Where the Magic Lives: (as featured in International Artist Magazine)
I’ve always gravitated towards transparent and semi transparent colour. As a self-taught artist, I didn’t really know why this was the case, but as my experience and knowledge grew, their luminosity and the ability to glaze became integral components to my process. Glazing is a huge part of my process. As I often tell my students, “We are going to BUILD this watercolor”. After all, it’s an illusion that we are creating – a play of not just color, but of depth and light. As a viewer, we believe in the illusion of light passing through a leaf, giving it an almost fluorescent green appearance. We believe the rippled effect of water and it’s twinkling dance of turquoise, emerald and gold above a rocky river bed. We believe the life and soulful stare and reflective quality in the close-up of an eye. For me, this illusion is where the magic lives in watercolor.
In working with transparent and semi transparent colors, through slow methodical layers you can maintain the integrity and clarity of your glazes. Opaque and semi-opaque colors don’t glaze as well because their base pigment can appear heavy or“chalky” when applied over another. The pigment has a tendency to sit on the surface more than transparent colors do and as a result, they are prone to reactivation when re-wet. This often means muddy or milky results when your layers accidentally begin mixing together – no matter how long you’ve let it dry for.
- Examples of opaque colors: all cadmiums, cerulean blue, most cobalt colors.
- Examples of semi opaque: Davy’s Grey or Yellow Ochre
Excerpt from International Artist Magazine Dec/Jan Issue
Art is all about illuminating a subject:
Art is all about illuminating a subject - Literally and figuratively. Anything can become beautiful when you just bring attention to it. This was the case for “Peonies for Dad”. It was Father’s Day and I was visiting my father with my siblings. He was living alone at the time and I had noticed peonies growing in his rather un-manicured yard. I picked a few of the fallen heads, heavy from an early morning rain. He didn’t have a vase so I grabbed an old jam jar and placed it on his worn out oak table. By mid afternoon, the sun came out and we all enjoyed a beautiful day. When we went inside the jar was glowing and I quickly grabbed my camera before the moment passed. I had illuminated the flowers by salvaging them and in return, “Peonies for Dad” became the perfect painting the moment they were illuminated through the afternoon sunlight. Talk about Karma!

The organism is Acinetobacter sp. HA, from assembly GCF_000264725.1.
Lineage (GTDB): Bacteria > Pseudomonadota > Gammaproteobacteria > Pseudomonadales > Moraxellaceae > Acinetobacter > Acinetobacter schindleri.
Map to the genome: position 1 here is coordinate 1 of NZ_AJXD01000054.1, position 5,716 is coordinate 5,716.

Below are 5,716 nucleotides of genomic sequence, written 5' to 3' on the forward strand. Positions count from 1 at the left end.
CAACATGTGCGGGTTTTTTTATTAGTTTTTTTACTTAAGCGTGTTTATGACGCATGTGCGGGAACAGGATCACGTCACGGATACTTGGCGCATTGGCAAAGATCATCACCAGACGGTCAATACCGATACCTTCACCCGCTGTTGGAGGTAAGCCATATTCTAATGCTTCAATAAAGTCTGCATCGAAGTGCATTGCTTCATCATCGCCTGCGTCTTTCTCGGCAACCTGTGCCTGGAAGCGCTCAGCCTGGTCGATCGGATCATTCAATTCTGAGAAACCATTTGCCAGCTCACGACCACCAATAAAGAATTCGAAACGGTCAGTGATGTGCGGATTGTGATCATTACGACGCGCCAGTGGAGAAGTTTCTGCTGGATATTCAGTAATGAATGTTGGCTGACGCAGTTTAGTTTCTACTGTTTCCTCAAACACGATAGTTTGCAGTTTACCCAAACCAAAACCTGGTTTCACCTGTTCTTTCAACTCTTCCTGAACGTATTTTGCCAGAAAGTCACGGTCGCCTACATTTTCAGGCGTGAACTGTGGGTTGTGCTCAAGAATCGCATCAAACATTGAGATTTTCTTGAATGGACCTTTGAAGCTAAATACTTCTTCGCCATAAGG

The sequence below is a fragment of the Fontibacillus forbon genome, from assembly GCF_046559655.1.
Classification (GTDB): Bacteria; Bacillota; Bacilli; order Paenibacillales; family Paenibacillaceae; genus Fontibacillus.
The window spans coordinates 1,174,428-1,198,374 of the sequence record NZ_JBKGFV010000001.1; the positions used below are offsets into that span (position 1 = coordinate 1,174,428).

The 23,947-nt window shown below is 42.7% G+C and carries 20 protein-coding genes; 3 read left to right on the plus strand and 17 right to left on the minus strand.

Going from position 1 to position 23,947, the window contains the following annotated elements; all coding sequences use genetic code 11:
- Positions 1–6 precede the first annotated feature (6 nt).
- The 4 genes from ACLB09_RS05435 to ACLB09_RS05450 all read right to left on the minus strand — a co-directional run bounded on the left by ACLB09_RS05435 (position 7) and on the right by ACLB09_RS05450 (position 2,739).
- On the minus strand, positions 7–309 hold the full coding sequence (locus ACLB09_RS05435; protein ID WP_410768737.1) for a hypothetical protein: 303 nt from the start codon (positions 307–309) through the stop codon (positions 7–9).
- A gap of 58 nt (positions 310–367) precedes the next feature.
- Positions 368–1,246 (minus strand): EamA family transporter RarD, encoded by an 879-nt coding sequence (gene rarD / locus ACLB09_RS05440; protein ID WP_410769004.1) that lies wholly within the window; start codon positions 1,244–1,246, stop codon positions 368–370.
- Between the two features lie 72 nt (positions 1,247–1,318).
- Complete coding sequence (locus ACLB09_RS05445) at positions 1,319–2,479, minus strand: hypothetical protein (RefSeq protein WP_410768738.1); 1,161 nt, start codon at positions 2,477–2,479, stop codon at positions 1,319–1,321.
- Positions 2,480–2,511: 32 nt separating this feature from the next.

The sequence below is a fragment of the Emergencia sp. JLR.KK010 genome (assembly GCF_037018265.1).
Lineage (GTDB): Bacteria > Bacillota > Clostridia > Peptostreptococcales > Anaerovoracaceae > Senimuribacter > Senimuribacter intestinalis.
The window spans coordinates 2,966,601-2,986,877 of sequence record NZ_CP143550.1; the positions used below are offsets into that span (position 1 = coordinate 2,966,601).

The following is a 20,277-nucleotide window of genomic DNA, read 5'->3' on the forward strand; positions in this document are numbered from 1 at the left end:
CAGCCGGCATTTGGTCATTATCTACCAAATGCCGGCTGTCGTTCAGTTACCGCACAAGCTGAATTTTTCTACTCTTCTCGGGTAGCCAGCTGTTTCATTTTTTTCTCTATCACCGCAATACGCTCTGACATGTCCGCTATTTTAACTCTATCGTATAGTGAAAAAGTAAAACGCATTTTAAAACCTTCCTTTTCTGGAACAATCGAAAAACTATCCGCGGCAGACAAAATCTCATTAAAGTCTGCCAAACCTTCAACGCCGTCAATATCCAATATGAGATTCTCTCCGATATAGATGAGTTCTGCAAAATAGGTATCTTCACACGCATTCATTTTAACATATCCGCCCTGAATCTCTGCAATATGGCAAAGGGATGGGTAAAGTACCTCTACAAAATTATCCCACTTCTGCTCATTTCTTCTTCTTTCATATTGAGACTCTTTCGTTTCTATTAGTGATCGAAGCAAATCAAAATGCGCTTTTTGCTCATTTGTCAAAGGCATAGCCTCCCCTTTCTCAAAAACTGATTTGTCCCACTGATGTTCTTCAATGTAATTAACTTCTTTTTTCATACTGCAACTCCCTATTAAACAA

In “Peonies for Dad”, it was particularly important to build through glazing with transparent pigments as the subject was primarily backlit. I wanted the delicacy of the leaves and petals to retain their thinness and translucency. The airiness of the jar was it’s own story – again maintaining clear, simple glazes and reserving whites through masking (sometimes painting and then re-masking to preserve those areas) to create the bubbles and catch the extruding edges of the wording on the jar.
I almost always work light to dark, as was the case here. It’s a way to control the strength in pigment as well as lift or re-work areas as you go without the worry of going too strong too soon. I also used lifting and masking for texture and to create special effects that contribute to the illusion of this ephemeral moment of light passing through these peonies in a simple jar in a most thrilling and unexpected way.